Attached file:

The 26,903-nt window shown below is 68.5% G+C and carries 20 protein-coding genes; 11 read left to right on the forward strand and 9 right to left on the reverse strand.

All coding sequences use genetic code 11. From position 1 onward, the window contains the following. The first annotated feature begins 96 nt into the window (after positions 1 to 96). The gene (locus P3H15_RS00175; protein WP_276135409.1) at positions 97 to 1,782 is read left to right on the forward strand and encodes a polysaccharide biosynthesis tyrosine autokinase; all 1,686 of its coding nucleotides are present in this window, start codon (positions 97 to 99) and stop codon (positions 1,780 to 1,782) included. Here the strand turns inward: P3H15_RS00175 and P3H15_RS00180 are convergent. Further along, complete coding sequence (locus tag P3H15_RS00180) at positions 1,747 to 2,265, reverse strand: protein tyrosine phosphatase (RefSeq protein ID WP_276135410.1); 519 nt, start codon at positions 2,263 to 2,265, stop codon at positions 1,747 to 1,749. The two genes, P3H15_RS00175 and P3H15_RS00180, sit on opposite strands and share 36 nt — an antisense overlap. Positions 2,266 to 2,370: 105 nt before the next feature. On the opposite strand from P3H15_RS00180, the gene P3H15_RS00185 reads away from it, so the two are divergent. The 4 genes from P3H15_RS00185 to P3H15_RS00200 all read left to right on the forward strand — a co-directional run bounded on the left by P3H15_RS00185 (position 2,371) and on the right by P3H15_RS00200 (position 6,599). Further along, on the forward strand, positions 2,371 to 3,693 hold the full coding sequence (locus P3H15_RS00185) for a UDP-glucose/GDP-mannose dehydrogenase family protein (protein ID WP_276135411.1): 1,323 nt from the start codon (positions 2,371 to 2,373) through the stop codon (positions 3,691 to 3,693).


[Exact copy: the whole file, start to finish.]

The 26,903-nt window shown below is 68.5% G+C and carries 20 protein-coding genes; 11 read left to right on the forward strand and 9 right to left on the reverse strand.

All coding sequences use genetic code 11. From position 1 onward, the window contains the following. The first annotated feature begins 96 nt into the window (after positions 1 to 96). The gene (locus P3H15_RS00175; protein WP_276135409.1) at positions 97 to 1,782 is read left to right on the forward strand and encodes a polysaccharide biosynthesis tyrosine autokinase; all 1,686 of its coding nucleotides are present in this window, start codon (positions 97 to 99) and stop codon (positions 1,780 to 1,782) included. Here the strand turns inward: P3H15_RS00175 and P3H15_RS00180 are convergent. Further along, complete coding sequence (locus tag P3H15_RS00180) at positions 1,747 to 2,265, reverse strand: protein tyrosine phosphatase (RefSeq protein ID WP_276135410.1); 519 nt, start codon at positions 2,263 to 2,265, stop codon at positions 1,747 to 1,749. The two genes, P3H15_RS00175 and P3H15_RS00180, sit on opposite strands and share 36 nt — an antisense overlap. Positions 2,266 to 2,370: 105 nt before the next feature. On the opposite strand from P3H15_RS00180, the gene P3H15_RS00185 reads away from it, so the two are divergent. The 4 genes from P3H15_RS00185 to P3H15_RS00200 all read left to right on the forward strand — a co-directional run bounded on the left by P3H15_RS00185 (position 2,371) and on the right by P3H15_RS00200 (position 6,599). Further along, on the forward strand, positions 2,371 to 3,693 hold the full coding sequence (locus P3H15_RS00185) for a UDP-glucose/GDP-mannose dehydrogenase family protein (protein ID WP_276135411.1): 1,323 nt from the start codon (positions 2,371 to 2,373) through the stop codon (positions 3,691 to 3,693).